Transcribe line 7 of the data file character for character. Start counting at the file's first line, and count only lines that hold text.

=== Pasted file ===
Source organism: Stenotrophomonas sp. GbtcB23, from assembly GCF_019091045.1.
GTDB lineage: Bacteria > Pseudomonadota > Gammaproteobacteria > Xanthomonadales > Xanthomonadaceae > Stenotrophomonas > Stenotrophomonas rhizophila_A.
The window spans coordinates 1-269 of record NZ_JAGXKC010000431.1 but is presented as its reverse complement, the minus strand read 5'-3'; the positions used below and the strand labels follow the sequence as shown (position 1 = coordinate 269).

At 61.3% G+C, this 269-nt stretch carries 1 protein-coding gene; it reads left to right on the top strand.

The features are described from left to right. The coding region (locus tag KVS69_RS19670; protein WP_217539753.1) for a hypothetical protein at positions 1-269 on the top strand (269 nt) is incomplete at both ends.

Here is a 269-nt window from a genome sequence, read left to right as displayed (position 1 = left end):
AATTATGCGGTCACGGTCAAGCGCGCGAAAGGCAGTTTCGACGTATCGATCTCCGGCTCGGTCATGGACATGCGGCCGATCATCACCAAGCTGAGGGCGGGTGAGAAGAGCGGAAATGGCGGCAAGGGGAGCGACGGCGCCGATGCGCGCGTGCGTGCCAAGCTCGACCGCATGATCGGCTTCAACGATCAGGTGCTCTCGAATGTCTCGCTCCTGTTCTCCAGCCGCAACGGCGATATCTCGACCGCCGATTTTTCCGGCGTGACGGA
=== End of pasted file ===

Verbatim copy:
AATTATGCGGTCACGGTCAAGCGCGCGAAAGGCAGTTTCGACGTATCGATCTCCGGCTCGGTCATGGACATGCGGCCGATCATCACCAAGCTGAGGGCGGGTGAGAAGAGCGGAAATGGCGGCAAGGGGAGCGACGGCGCCGATGCGCGCGTGCGTGCCAAGCTCGACCGCATGATCGGCTTCAACGATCAGGTGCTCTCGAATGTCTCGCTCCTGTTCTCCAGCCGCAACGGCGATATCTCGACCGCCGATTTTTCCGGCGTGACGGA